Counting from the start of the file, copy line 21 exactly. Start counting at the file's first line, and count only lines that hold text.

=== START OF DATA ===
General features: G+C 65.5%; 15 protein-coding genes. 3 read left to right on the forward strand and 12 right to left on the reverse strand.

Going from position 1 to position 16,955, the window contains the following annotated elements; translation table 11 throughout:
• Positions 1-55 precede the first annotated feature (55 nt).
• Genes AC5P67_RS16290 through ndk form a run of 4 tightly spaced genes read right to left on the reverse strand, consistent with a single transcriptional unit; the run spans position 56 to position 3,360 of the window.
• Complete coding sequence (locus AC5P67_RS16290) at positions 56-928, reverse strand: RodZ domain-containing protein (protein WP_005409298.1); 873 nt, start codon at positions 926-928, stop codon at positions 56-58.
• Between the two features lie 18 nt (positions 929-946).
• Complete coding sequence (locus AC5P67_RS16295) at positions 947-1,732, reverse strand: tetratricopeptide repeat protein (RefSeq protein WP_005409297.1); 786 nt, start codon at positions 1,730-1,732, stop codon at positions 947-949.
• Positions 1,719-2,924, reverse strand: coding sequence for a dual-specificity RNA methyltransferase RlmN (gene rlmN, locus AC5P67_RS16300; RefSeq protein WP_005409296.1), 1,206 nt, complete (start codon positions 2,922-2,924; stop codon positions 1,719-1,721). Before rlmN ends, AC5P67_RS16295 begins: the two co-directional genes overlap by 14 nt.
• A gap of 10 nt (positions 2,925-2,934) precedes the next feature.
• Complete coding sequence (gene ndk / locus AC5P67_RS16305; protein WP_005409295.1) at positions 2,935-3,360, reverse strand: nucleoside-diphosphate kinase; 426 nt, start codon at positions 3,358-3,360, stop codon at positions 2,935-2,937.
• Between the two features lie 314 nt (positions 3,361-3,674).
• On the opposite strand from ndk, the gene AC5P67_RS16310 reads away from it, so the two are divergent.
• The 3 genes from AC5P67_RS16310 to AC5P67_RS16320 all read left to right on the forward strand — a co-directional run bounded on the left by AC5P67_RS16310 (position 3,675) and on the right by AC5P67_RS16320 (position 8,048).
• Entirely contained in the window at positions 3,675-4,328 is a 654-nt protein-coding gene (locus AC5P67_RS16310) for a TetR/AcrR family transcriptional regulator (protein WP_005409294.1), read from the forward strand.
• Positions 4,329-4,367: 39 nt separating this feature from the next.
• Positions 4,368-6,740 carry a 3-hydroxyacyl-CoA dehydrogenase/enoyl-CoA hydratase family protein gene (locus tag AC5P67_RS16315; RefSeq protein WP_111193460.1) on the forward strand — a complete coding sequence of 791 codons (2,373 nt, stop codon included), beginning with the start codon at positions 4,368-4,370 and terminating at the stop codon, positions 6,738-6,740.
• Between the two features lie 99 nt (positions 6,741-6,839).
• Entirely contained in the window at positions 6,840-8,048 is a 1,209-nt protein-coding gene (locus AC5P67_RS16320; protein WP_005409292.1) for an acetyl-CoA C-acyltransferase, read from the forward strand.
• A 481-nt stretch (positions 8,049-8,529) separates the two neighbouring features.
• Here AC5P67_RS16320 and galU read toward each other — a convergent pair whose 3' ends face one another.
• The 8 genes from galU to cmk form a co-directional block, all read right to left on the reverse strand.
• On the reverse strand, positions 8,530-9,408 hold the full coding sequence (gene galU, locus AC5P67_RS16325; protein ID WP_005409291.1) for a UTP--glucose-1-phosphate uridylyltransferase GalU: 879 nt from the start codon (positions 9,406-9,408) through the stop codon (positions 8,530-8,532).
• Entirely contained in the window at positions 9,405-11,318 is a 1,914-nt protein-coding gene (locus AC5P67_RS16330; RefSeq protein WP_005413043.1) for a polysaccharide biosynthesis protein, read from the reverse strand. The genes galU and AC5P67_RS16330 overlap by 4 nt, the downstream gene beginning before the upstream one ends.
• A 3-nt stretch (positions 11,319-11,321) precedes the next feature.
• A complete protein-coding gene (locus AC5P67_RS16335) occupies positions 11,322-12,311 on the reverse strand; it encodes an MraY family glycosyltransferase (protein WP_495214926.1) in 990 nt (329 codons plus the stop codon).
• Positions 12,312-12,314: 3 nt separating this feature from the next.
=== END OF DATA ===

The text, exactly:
• The 8 genes from galU to cmk form a co-directional block, all read right to left on the reverse strand.